Advanced search
Start date
Betweenand
(Reference retrieved automatically from Web of Science through information on FAPESP grant and its corresponding number as mentioned in the publication by the authors.)

Light touch compensates peripheral somatosensory degradation in postural control of older adults

Full text
Author(s):
Barela, Ana M. F. [1] ; Caporicci, Sarah [1] ; de Freitas, Paulo Barbosa [1] ; Jeka, John J. [2] ; Barela, Jose A. [1, 3]
Total Authors: 5
Affiliation:
[1] Cruzeiro do Sul Univ, Inst Phys Act & Sport Sci, Rua Galvao Bueno 868, BR-01506000 Sao Paulo, SP - Brazil
[2] Univ Delaware, Dept Kinesiol & Appl Physiol, 201T Hlth Sci Complex, Newark, DE - USA
[3] Sao Paulo State Univ, Dept Phys Educ, Ave 24-A, BR-13506900 Rio Claro, SP - Brazil
Total Affiliations: 3
Document type: Journal article
Source: HUMAN MOVEMENT SCIENCE; v. 60, p. 122-130, AUG 2018.
Web of Science Citations: 1
Abstract

The present study aimed to investigate the sensitivity of detecting lower limb passive motion and use of additional sensory information from fingertip light touch for the postural control of older adults in comparison with young adults. A total of 11 older and 11 young adults (aged 68.1 +/- 5.2 and 24.2 +/- 2.2 years, respectively) underwent two tasks. We evaluated their sensitivity to passive ankle joint movement while seated in the first task. Participants then stood quietly on a force plate in a semi-tandem stance, for 30 s under two fingertip contact force conditions (no touch and light touch limited to 1 N). The results showed that the threshold of passive ankle displacement and body sway is higher in older adults than in young adults. The body sway reduced for both older and young adults with the addition of light touch at the fingertips. The maximum cross-correlation coefficient and time lags between body sway and fingertip light touch center of pressure was similar between both groups, suggesting that older adults used light touch to reduce body sway, similar to young adults. A higher threshold in detecting passive ankle joint movement may contribute to the increased body sway observed in older adults. These deficits may be compensated by additional sensory cues that would provide enhanced information used to control the upright stance. (AU)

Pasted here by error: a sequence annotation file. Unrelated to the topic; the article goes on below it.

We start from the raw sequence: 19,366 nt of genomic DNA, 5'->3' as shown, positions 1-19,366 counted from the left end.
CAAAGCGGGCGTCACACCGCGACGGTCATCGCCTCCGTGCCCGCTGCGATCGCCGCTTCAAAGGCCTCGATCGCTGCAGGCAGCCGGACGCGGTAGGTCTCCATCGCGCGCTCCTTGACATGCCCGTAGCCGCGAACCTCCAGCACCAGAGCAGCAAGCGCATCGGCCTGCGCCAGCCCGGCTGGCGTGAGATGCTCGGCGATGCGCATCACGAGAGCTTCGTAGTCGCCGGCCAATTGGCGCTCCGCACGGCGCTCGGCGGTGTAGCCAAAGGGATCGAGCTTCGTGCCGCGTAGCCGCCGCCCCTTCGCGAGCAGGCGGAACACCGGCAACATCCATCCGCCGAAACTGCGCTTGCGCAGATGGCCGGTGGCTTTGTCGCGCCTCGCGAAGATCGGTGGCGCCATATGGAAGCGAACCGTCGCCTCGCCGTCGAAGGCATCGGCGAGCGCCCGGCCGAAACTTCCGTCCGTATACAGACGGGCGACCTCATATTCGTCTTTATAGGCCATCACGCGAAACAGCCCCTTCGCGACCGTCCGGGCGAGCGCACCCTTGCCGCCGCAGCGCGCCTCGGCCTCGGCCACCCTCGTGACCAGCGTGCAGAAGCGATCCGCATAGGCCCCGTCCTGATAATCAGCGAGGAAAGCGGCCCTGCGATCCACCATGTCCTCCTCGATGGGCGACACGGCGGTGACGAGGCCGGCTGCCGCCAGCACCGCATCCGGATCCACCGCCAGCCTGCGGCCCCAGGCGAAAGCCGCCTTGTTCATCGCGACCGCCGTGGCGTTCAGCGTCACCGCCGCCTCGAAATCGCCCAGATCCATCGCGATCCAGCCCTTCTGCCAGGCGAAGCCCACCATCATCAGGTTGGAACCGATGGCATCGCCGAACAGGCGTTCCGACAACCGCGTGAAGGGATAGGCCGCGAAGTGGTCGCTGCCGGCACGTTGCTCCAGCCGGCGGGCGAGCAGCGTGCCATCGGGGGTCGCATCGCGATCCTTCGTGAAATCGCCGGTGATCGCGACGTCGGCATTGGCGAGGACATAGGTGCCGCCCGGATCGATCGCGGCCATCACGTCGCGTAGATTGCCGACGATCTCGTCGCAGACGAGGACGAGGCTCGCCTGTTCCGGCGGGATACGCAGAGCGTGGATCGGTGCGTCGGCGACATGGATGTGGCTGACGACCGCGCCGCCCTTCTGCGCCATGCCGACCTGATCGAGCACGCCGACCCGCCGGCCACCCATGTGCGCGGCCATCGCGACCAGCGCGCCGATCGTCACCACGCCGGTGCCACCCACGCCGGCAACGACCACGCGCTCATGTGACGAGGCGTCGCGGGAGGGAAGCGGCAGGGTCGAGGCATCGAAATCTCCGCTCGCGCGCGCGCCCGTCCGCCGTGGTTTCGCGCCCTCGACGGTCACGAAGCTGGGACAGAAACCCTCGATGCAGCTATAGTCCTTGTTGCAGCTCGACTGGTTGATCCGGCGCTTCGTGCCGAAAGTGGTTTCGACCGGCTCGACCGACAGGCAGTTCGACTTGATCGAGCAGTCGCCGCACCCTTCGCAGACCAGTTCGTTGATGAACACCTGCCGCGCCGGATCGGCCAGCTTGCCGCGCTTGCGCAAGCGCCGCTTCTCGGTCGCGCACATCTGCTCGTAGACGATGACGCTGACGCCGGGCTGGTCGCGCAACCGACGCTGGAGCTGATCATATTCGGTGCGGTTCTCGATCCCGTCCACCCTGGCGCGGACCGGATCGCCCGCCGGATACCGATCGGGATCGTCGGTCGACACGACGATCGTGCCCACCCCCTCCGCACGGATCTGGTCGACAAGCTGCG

FAPESP's process: 09/15003-0 - Use of somatosensory information on postural control of elderly individuals
Grantee:Ana Maria Forti Barela
Support type: Regular Research Grants